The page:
Labelling foods as ‘good’ or ‘bad’ is also a big factor that can lead to feelings of restriction. Of course some foods are more nutritious than others, but labelling foods as bad and good can make you feel good for eating the ‘good food’ and bad for eating the ‘bad foods’. This can again fuelling into the diet cycle.

Rather than labelling foods as ‘good or bad’. try using ‘every day foods’ and ‘celebratory/occasional foods’. Or just call the food by its name. E.g. an apple, or a croissant.  It’s normal and healthy to enjoy delicious celebratory or comforting foods alongside nourishing your body with good quality foods that you enjoy.

    3. Give yourself some grace

    We have already seen how normal PMS symptoms, including appetite changes and cravings, are. We can certainly take the steps above to minimise contributing hormone fluctuations but remember, people with menstrual cycles are cyclical creatures. We can choose to see our fluctuating moods, emotions and appetites as curses. But the end of the day they are natural.

    What if, we chose to see these symptoms as an invitation to slow down, rest, listen to and be with our bodies?

    When we try to resist what we are feeling and will it away, often we actually create more tension. This may lead to us feeling worse and perhaps increase our desire to eat emotionally which can lead to more feelings of guilt and shame and the cycle continues. Conversely, when we give ourselves some time (even just a couple of minutes) to pause, tune-in and sit with our feelings, they will usually pass. For more information on emotional eating see here.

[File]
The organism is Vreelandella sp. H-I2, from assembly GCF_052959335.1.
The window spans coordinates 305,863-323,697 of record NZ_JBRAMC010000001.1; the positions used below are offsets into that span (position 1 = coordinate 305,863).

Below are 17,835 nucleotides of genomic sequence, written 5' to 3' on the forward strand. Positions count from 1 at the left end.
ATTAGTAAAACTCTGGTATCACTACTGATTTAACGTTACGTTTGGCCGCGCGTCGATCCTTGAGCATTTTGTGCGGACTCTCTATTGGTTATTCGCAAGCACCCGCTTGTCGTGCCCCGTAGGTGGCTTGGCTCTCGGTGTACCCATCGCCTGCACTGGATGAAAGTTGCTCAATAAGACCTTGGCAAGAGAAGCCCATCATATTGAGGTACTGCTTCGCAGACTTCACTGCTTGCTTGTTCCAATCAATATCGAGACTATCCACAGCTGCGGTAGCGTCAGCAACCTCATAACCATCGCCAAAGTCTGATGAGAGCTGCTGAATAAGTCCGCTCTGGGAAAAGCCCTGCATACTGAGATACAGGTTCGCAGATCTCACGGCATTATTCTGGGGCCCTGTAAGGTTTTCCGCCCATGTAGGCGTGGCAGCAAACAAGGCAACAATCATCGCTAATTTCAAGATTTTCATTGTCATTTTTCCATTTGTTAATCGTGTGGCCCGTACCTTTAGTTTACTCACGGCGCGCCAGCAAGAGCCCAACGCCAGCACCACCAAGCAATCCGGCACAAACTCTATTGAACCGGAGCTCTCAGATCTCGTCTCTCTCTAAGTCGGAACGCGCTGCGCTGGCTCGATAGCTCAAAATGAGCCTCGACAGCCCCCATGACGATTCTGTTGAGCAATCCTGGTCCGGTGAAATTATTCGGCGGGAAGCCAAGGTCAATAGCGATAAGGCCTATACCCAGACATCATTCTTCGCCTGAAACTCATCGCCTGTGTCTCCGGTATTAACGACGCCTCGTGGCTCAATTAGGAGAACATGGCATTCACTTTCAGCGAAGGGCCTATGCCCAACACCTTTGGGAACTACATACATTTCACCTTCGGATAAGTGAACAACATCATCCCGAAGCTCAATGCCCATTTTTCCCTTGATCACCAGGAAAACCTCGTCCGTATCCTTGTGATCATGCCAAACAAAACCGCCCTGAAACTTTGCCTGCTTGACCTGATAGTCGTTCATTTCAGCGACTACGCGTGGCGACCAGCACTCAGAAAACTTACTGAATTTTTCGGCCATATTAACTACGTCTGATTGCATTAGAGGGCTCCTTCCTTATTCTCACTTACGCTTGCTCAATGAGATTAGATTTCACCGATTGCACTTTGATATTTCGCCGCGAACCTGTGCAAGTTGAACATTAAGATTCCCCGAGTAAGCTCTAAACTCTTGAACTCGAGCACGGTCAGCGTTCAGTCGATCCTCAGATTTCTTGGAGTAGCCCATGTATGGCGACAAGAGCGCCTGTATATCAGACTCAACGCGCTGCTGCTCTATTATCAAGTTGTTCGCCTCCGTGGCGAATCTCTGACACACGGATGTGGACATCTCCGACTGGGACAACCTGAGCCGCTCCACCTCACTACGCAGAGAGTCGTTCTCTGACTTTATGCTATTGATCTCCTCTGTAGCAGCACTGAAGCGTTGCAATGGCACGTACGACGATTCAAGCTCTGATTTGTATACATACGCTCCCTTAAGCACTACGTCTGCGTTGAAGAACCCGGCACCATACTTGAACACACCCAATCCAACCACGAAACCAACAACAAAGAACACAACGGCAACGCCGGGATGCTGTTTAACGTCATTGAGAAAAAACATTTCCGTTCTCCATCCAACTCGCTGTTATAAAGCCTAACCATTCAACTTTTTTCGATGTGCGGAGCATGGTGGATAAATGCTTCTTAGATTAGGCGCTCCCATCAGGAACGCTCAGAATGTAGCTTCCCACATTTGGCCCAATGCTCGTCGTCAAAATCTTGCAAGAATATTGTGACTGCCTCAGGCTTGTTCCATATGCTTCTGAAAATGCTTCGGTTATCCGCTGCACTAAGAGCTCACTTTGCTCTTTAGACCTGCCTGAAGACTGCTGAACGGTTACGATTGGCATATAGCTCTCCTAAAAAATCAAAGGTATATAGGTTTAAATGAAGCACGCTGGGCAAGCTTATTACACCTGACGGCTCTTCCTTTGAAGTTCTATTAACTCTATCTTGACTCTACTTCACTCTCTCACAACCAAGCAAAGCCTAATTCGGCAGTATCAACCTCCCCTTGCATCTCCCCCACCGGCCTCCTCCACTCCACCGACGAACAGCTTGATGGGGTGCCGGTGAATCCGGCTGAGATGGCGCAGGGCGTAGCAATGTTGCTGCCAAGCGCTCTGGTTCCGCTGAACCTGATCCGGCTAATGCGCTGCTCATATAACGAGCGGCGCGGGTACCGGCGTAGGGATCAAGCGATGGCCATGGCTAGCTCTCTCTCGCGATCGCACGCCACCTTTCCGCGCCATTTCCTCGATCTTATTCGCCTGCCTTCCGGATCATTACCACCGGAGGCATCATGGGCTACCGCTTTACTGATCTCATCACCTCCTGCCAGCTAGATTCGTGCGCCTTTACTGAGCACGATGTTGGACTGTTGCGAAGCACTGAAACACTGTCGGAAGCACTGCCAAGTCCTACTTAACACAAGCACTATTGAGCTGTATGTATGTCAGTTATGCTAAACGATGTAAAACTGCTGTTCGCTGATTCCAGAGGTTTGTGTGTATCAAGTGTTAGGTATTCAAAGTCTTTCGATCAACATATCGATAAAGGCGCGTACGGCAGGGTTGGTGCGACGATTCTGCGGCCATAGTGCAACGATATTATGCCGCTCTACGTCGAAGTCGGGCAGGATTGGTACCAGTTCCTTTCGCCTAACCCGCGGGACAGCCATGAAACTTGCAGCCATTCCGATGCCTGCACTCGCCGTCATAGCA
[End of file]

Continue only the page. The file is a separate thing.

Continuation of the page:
4. Take steps to reduce stress levels

    Stress is also a big one that can affect pretty much all of our bodily functions, including our menstrual cycle hormones. Stress reduction techniques like diaphragmatic breathing, mindfulness meditation and nature walks alongside regular physical activity and getting 7-8 hours sleep each night can help reduce stress and the severity of PMS symptoms.

    So in summary…

    When it comes to periods and in particular, craving carbs before your period, you are not on your own. Whilst in the two weeks lead up to your period, you may find that you feel a little more hungry, we do not know whether this is the body actually needing more energy, or whether it’s just our hormones causing cravings. More research is required. But don’t worry, there are still things you can do, and I have provided you with some top tips to ensure you feel equipped to nourish your body with what it needs and take care of yourself around that time of the month.

    If you battle with PMS-related food cravings, click here to download my free Period Self Care Guide, to learn more strategies to nourish yourself during that time of the month.